The Arms Control Association led efforts to rally political support, arguing that the treaty is needed to restore on-site verification and lend predictability to the U.S.-Russian strategic relationship.[51] Other organizations supporting the treaty include the Federation of American Scientists,[52] and disarmament expert Peter Wilk of Physicians for Social Responsibility called the New START treaty "essential" to ensuring a safer world and stronger diplomatic ties with Russia.[53]

Republican supporters included former President George H. W. Bush[54] and all six former Republican Secretaries of State, who wrote supportive op-eds in the Washington Post[55] and the Wall Street Journal.[56] Conservative columnist Robert Kagan, who supported the treaty, says its goals are actually modest compared to previous START treaties and that the treaty should not fail because of partisan disagreements. Kagan said the Republican insistence on upgrading the U.S. nuclear arsenal was reasonable but would not be affected by the current language of the treaty.[57]

The Heritage Action for America advocacy group, an affiliate of the Heritage Foundation, took the lead in opposing New START, lobbying the Senate along with running a petition drive and airing political advertisements before November's midterm elections. The effort drew the support of likely presidential candidate Mitt Romney, and has been credited by former Senate Majority Leader Tom Daschle as changing some Republican votes.[58] According to Heritage Foundation President Ed Feulner, the language of the New START treaty would "definitely" reduce America's nuclear weapon capacity but "wouldn't necessarily" reduce Russia's, and Russia would maintain a 10–1 advantage in tactical nuclear weapons, which are not counted in the treaty.[59]

Arms control experts critical of the treaty included Robert Joseph, former undersecretary of state for arms control and international security, and Eric Edelman, undersecretary of defense for policy, who have written that the treaty weakens U.S. defenses.[60] Former CIA Director James Woolsey also said that "concessions to Russian demands make it difficult to support Senate approval of the new treaty".[61]

Senators Jon Kyl and Mitch McConnell complained about a lack of funding for the Next-Generation Bomber during the treaty debate even though this platform would not be constrained by this treaty.[62][63] During the Senatorial debate over the US ratification of the New START Treaty with Russia, Senator James Inhofe (R-OK) stated that "Russia cheats in every arms control treaty we have with them", which caused an uproar in Russian media.[64] Additionally, there were concerns about the possibility of restrictions being imposed on the deployment of missile defense systems by the U.S.[65][66]

The Pentagon's "Report on the Strategic Nuclear Forces of the Russian Federation Pursuant to Section 1240 of the National Defense Authorization Act for Fiscal Year 2012" found that even if Russia did cheat and achieved a total surprise attack with a breakout force, it would have "little to no effect" on U.S. nuclear retaliatory capabilities.[67]

During the negotiations for New START, verification was one of the core tenets deliberated over between the United States and the Russian Federation. When New START entered into force, both participating states could begin performing inspections on each other.[68] Each state is granted 18 on-site inspections per year, which can be designated into two categories: Type 1 and Type 2 inspections.[69] Type 1 inspections are specific to military bases that house only deployed ICBMs, SLBMs and bombers. Type 2 inspections include facilities that have non-deployed systems as well. Only 10 Type 1 inspections and eight Type 2 inspections are allowed by the treaty each year. States can also announce the arrival of an inspection team with as little notice as 32 hours before.[70] Since 2011, both states have made gradual progress in their reductions over the course of the treaty's lifetime. By February 2018, both parties had reached their reduction goals, well within the treaty limits.[71]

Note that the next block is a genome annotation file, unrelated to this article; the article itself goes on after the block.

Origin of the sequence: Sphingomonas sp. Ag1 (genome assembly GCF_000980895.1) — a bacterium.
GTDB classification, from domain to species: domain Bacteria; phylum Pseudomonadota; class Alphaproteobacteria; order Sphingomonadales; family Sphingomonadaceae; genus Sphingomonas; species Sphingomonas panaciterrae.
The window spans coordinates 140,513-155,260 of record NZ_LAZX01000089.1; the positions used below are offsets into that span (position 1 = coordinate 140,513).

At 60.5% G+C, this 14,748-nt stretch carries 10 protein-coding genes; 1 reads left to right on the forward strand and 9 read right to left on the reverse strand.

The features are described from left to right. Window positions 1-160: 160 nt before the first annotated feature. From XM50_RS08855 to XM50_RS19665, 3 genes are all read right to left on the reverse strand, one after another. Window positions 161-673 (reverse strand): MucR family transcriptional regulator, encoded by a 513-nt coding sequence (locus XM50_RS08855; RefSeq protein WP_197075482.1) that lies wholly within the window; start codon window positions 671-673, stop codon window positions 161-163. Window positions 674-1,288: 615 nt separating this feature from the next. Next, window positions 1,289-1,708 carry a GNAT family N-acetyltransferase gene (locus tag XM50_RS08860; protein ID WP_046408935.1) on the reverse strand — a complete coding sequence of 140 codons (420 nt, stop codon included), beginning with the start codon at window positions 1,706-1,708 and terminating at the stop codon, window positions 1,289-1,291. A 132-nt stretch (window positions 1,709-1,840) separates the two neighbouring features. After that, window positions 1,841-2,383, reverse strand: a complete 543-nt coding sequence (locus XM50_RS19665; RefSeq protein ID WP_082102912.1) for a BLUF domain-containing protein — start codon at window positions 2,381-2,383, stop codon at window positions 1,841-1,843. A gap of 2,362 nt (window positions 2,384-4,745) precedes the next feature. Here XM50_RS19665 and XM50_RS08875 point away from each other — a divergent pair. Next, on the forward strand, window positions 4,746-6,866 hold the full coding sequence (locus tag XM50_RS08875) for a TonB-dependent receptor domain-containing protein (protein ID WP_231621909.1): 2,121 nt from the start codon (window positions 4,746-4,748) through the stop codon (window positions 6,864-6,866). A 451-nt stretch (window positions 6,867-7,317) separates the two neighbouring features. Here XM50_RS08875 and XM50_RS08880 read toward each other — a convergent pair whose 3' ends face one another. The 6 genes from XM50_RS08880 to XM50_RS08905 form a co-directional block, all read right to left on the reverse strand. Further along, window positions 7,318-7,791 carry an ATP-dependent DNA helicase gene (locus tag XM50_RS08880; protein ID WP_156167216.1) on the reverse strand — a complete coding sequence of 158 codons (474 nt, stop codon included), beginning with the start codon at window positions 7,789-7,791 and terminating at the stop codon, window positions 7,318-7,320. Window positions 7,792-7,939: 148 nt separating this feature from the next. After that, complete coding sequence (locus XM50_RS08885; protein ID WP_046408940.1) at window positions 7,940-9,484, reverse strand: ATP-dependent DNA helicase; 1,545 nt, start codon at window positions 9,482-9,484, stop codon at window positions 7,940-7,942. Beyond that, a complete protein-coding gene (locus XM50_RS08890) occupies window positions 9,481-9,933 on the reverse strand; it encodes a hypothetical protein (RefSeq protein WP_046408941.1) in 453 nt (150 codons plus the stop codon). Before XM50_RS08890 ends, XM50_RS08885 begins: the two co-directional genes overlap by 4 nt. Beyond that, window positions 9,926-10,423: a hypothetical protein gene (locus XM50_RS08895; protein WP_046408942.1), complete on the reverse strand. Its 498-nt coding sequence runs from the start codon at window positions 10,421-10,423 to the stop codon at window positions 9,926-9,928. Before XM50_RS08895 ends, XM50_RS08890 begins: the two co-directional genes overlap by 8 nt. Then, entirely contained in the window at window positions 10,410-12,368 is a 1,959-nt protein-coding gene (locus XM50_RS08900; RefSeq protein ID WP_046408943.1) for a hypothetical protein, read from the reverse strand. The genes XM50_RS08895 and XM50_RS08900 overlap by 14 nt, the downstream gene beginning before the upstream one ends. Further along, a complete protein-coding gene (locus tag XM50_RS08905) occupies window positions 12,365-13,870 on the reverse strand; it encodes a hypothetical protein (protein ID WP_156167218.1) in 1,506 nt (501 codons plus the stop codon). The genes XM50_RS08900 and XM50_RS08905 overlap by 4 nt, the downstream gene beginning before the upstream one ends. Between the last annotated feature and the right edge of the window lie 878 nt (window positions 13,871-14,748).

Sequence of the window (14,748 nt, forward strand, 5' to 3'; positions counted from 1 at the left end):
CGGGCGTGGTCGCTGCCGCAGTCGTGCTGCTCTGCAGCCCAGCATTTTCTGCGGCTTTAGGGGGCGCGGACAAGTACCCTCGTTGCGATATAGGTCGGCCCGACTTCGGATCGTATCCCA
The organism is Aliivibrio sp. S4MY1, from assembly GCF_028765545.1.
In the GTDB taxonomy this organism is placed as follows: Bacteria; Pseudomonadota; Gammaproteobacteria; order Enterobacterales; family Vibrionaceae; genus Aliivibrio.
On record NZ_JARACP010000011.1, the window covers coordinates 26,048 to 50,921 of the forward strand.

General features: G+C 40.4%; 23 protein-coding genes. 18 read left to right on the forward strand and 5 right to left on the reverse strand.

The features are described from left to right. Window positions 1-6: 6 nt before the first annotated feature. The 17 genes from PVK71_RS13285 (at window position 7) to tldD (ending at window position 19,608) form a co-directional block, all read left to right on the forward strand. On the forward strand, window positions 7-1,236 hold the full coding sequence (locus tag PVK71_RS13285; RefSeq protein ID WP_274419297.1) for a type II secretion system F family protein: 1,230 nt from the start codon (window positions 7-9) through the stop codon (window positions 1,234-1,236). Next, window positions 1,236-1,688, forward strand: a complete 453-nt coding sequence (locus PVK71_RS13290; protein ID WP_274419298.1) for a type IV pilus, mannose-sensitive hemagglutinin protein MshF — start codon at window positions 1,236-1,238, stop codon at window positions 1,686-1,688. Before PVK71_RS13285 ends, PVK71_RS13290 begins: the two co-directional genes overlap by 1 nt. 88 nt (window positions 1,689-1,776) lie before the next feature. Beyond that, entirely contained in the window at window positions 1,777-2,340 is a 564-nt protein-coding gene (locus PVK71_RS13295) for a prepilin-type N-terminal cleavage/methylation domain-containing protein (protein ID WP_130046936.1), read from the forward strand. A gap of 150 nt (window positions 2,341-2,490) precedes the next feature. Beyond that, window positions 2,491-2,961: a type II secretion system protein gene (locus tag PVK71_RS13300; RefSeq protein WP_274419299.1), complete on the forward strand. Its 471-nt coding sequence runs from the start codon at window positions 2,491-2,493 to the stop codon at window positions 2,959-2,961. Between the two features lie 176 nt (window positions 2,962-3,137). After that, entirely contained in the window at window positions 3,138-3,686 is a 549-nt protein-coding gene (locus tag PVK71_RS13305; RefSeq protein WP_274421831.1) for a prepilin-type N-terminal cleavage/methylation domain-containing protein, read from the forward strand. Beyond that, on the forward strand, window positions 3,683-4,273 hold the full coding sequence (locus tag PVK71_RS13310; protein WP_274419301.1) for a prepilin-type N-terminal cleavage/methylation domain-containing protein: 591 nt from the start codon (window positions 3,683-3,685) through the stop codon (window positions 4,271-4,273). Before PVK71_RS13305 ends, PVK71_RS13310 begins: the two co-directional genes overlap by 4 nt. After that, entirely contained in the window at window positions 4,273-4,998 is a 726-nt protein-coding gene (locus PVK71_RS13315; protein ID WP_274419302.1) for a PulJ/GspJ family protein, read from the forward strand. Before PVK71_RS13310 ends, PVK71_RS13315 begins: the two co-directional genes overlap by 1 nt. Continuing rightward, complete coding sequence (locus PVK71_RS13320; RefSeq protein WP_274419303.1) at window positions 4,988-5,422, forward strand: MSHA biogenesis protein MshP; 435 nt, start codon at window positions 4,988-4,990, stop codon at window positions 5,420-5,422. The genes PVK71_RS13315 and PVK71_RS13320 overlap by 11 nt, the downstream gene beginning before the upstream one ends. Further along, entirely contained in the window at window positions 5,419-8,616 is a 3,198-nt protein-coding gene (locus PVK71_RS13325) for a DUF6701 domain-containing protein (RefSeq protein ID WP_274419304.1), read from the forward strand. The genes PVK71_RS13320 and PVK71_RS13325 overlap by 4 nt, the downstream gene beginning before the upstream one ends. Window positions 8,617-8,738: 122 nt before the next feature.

Current information on the aggregate numbers and locations of nuclear weapons have been made public under the New START treaty,[70] and on 13 May 2011 three former U.S. officials and two non-proliferation experts signed an open letter to both sides asking that the information be released, in order to promote transparency, reduce mistrust, and support the nuclear arms control process in other states.[72] Below are the most recent values reported from inspection activities.

New START treaty strategic arms number

Current information on the aggregate numbers and locations of nuclear weapons have been made public under the New START treaty,[70] and on 13 May 2011 three former U.S. officials and two non-proliferation experts signed an open letter to both sides asking that the information be released, in order to promote transparency, reduce mistrust, and support the nuclear arms control process in other states.[72] Below are the most recent values reported from inspection activities.

The data that follows were made public under the prior START treaty.

Memorandum of Understanding data for the expired START 1 on 1 July 2009
State Deployed ICBMs and their associated launchers, deployed SLBMs and their associated launchers, and deployed heavy bombers Warheads attributed to deployed ICBMs, deployed SLBMs, and deployed heavy bombers Warheads attributed to deployed ICBMs and deployed SLBMs Throw-weight of deployed ICBMs and deployed SLBMs (Mt)